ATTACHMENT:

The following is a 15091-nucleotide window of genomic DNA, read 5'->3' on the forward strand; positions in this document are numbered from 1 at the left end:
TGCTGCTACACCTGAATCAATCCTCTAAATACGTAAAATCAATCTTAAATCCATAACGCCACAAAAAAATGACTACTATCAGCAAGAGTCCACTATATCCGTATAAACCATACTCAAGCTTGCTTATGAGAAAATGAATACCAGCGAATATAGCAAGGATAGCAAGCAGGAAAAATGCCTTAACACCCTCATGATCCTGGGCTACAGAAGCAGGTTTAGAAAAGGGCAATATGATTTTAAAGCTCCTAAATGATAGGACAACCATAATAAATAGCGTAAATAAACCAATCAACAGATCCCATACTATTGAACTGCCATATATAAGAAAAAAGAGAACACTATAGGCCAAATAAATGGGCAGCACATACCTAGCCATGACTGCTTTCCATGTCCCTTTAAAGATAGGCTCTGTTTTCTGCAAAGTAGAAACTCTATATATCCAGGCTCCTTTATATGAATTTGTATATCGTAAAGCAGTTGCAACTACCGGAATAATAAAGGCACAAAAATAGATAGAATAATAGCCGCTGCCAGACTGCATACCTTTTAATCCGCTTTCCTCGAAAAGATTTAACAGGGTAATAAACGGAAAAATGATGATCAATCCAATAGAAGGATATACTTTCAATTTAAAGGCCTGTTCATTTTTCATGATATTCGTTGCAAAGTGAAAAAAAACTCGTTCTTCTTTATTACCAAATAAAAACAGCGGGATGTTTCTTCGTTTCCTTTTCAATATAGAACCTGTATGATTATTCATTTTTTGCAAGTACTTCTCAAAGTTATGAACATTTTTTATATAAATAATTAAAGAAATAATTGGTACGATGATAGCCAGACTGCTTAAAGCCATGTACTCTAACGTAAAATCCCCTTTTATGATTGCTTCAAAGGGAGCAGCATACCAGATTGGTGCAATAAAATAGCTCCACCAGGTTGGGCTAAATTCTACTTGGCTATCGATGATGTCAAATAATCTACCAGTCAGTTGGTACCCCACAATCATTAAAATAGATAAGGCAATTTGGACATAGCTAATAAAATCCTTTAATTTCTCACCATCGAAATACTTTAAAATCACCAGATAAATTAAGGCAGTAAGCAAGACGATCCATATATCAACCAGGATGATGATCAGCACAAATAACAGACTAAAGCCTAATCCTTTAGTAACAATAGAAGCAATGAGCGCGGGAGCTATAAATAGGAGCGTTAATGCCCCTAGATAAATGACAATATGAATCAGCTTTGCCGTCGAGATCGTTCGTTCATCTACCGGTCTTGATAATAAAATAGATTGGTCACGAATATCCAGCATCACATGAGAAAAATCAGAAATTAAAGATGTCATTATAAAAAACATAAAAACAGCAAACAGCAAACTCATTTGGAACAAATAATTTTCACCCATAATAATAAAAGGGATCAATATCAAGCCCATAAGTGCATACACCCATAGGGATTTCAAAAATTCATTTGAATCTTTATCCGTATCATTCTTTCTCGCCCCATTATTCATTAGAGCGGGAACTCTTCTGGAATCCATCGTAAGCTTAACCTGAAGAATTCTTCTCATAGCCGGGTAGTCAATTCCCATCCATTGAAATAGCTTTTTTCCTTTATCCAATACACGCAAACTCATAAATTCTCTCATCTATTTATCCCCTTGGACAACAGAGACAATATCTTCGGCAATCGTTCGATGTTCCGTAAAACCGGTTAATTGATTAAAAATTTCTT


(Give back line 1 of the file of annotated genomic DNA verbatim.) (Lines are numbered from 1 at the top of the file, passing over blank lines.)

The following is a 15091-nucleotide window of genomic DNA, read 5'->3' on the forward strand; positions in this document are numbered from 1 at the left end: